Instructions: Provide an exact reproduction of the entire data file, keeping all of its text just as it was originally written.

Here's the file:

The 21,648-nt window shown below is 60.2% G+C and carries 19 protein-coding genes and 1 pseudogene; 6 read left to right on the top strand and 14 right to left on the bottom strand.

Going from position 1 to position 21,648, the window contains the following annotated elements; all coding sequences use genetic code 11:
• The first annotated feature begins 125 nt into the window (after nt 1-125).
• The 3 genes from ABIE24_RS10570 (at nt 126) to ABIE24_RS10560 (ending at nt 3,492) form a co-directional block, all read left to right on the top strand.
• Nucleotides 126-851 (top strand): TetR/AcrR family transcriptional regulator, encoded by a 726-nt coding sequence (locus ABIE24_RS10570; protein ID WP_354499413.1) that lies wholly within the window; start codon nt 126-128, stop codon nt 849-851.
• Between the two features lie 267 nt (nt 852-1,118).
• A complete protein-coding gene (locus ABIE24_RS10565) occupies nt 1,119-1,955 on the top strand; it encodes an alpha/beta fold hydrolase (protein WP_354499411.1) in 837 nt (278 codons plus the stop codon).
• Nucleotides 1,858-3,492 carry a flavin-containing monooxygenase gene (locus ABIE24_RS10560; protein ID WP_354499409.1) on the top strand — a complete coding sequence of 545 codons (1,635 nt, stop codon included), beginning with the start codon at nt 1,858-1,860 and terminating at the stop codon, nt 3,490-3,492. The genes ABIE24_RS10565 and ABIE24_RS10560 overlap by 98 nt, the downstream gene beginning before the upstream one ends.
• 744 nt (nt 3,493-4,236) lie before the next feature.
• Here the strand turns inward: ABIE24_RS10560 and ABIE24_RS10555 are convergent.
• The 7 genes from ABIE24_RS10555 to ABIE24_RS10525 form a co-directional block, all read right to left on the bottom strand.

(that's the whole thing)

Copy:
The 21,648-nt window shown below is 60.2% G+C and carries 19 protein-coding genes and 1 pseudogene; 6 read left to right on the top strand and 14 right to left on the bottom strand.

Going from position 1 to position 21,648, the window contains the following annotated elements; all coding sequences use genetic code 11:
• The first annotated feature begins 125 nt into the window (after nt 1-125).
• The 3 genes from ABIE24_RS10570 (at nt 126) to ABIE24_RS10560 (ending at nt 3,492) form a co-directional block, all read left to right on the top strand.
• Nucleotides 126-851 (top strand): TetR/AcrR family transcriptional regulator, encoded by a 726-nt coding sequence (locus ABIE24_RS10570; protein ID WP_354499413.1) that lies wholly within the window; start codon nt 126-128, stop codon nt 849-851.
• Between the two features lie 267 nt (nt 852-1,118).
• A complete protein-coding gene (locus ABIE24_RS10565) occupies nt 1,119-1,955 on the top strand; it encodes an alpha/beta fold hydrolase (protein WP_354499411.1) in 837 nt (278 codons plus the stop codon).
• Nucleotides 1,858-3,492 carry a flavin-containing monooxygenase gene (locus ABIE24_RS10560; protein ID WP_354499409.1) on the top strand — a complete coding sequence of 545 codons (1,635 nt, stop codon included), beginning with the start codon at nt 1,858-1,860 and terminating at the stop codon, nt 3,490-3,492. The genes ABIE24_RS10565 and ABIE24_RS10560 overlap by 98 nt, the downstream gene beginning before the upstream one ends.
• 744 nt (nt 3,493-4,236) lie before the next feature.
• Here the strand turns inward: ABIE24_RS10560 and ABIE24_RS10555 are convergent.
• The 7 genes from ABIE24_RS10555 to ABIE24_RS10525 form a co-directional block, all read right to left on the bottom strand.